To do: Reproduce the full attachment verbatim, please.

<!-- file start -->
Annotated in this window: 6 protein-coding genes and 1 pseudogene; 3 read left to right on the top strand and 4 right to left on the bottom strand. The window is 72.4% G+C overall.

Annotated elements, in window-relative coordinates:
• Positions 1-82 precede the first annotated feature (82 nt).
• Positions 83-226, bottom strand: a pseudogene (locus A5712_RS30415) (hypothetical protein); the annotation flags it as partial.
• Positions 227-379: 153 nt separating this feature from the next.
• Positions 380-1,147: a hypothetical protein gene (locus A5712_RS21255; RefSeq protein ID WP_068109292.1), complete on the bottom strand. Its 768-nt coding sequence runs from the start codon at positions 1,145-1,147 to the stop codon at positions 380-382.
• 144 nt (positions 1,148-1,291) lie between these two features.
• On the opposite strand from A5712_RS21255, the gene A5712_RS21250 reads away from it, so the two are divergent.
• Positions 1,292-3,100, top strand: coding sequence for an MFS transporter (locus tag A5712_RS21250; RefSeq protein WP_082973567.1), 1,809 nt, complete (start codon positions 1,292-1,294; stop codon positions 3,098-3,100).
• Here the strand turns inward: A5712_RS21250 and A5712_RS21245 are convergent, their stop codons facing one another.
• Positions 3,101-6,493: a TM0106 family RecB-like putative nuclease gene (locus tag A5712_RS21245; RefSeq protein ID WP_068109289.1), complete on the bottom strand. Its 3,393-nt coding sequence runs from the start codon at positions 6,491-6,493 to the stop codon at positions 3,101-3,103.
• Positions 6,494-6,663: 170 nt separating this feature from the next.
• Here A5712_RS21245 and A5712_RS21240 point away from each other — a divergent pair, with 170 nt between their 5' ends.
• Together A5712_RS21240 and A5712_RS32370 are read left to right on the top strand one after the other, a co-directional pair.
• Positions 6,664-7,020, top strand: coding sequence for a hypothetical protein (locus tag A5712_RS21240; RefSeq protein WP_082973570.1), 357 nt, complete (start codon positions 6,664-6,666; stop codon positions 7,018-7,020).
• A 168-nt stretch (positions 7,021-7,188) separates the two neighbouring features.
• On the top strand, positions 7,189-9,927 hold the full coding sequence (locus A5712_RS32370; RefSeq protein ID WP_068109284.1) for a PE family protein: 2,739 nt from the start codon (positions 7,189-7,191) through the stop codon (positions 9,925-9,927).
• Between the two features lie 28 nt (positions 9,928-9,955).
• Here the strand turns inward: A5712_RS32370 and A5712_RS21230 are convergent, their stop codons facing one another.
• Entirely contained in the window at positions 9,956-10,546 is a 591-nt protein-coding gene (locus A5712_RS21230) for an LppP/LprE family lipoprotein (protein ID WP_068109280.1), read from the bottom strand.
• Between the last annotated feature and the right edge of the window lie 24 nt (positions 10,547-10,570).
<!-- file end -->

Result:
Annotated in this window: 6 protein-coding genes and 1 pseudogene; 3 read left to right on the top strand and 4 right to left on the bottom strand. The window is 72.4% G+C overall.

Annotated elements, in window-relative coordinates:
• Positions 1-82 precede the first annotated feature (82 nt).
• Positions 83-226, bottom strand: a pseudogene (locus A5712_RS30415) (hypothetical protein); the annotation flags it as partial.
• Positions 227-379: 153 nt separating this feature from the next.
• Positions 380-1,147: a hypothetical protein gene (locus A5712_RS21255; RefSeq protein ID WP_068109292.1), complete on the bottom strand. Its 768-nt coding sequence runs from the start codon at positions 1,145-1,147 to the stop codon at positions 380-382.
• 144 nt (positions 1,148-1,291) lie between these two features.
• On the opposite strand from A5712_RS21255, the gene A5712_RS21250 reads away from it, so the two are divergent.
• Positions 1,292-3,100, top strand: coding sequence for an MFS transporter (locus tag A5712_RS21250; RefSeq protein WP_082973567.1), 1,809 nt, complete (start codon positions 1,292-1,294; stop codon positions 3,098-3,100).
• Here the strand turns inward: A5712_RS21250 and A5712_RS21245 are convergent, their stop codons facing one another.
• Positions 3,101-6,493: a TM0106 family RecB-like putative nuclease gene (locus tag A5712_RS21245; RefSeq protein ID WP_068109289.1), complete on the bottom strand. Its 3,393-nt coding sequence runs from the start codon at positions 6,491-6,493 to the stop codon at positions 3,101-3,103.
• Positions 6,494-6,663: 170 nt separating this feature from the next.
• Here A5712_RS21245 and A5712_RS21240 point away from each other — a divergent pair, with 170 nt between their 5' ends.
• Together A5712_RS21240 and A5712_RS32370 are read left to right on the top strand one after the other, a co-directional pair.
• Positions 6,664-7,020, top strand: coding sequence for a hypothetical protein (locus tag A5712_RS21240; RefSeq protein WP_082973570.1), 357 nt, complete (start codon positions 6,664-6,666; stop codon positions 7,018-7,020).
• A 168-nt stretch (positions 7,021-7,188) separates the two neighbouring features.
• On the top strand, positions 7,189-9,927 hold the full coding sequence (locus A5712_RS32370; RefSeq protein ID WP_068109284.1) for a PE family protein: 2,739 nt from the start codon (positions 7,189-7,191) through the stop codon (positions 9,925-9,927).
• Between the two features lie 28 nt (positions 9,928-9,955).
• Here the strand turns inward: A5712_RS32370 and A5712_RS21230 are convergent, their stop codons facing one another.
• Entirely contained in the window at positions 9,956-10,546 is a 591-nt protein-coding gene (locus A5712_RS21230) for an LppP/LprE family lipoprotein (protein ID WP_068109280.1), read from the bottom strand.
• Between the last annotated feature and the right edge of the window lie 24 nt (positions 10,547-10,570).